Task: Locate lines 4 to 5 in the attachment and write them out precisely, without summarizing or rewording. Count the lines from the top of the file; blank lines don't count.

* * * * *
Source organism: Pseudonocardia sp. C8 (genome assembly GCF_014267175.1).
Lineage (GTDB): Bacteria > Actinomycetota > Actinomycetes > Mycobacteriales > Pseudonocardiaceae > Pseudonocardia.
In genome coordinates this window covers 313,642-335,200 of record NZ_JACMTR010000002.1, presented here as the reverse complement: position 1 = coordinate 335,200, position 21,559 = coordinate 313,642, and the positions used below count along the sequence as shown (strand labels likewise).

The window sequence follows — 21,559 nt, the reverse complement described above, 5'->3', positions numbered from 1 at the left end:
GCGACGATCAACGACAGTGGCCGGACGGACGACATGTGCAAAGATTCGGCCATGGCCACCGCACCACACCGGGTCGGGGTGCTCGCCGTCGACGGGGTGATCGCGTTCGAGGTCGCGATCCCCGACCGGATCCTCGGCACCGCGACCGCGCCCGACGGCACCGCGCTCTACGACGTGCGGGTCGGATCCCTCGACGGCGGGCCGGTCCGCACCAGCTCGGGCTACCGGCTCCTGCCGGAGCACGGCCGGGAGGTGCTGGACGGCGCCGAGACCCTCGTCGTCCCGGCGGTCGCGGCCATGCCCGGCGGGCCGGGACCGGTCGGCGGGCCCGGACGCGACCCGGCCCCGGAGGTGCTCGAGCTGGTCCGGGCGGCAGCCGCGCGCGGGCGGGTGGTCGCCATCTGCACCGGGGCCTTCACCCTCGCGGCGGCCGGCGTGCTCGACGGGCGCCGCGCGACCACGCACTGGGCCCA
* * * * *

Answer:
The window sequence follows — 21,559 nt, the reverse complement described above, 5'->3', positions numbered from 1 at the left end:
GCGACGATCAACGACAGTGGCCGGACGGACGACATGTGCAAAGATTCGGCCATGGCCACCGCACCACACCGGGTCGGGGTGCTCGCCGTCGACGGGGTGATCGCGTTCGAGGTCGCGATCCCCGACCGGATCCTCGGCACCGCGACCGCGCCCGACGGCACCGCGCTCTACGACGTGCGGGTCGGATCCCTCGACGGCGGGCCGGTCCGCACCAGCTCGGGCTACCGGCTCCTGCCGGAGCACGGCCGGGAGGTGCTGGACGGCGCCGAGACCCTCGTCGTCCCGGCGGTCGCGGCCATGCCCGGCGGGCCGGGACCGGTCGGCGGGCCCGGACGCGACCCGGCCCCGGAGGTGCTCGAGCTGGTCCGGGCGGCAGCCGCGCGCGGGCGGGTGGTCGCCATCTGCACCGGGGCCTTCACCCTCGCGGCGGCCGGCGTGCTCGACGGGCGCCGCGCGACCACGCACTGGGCCCA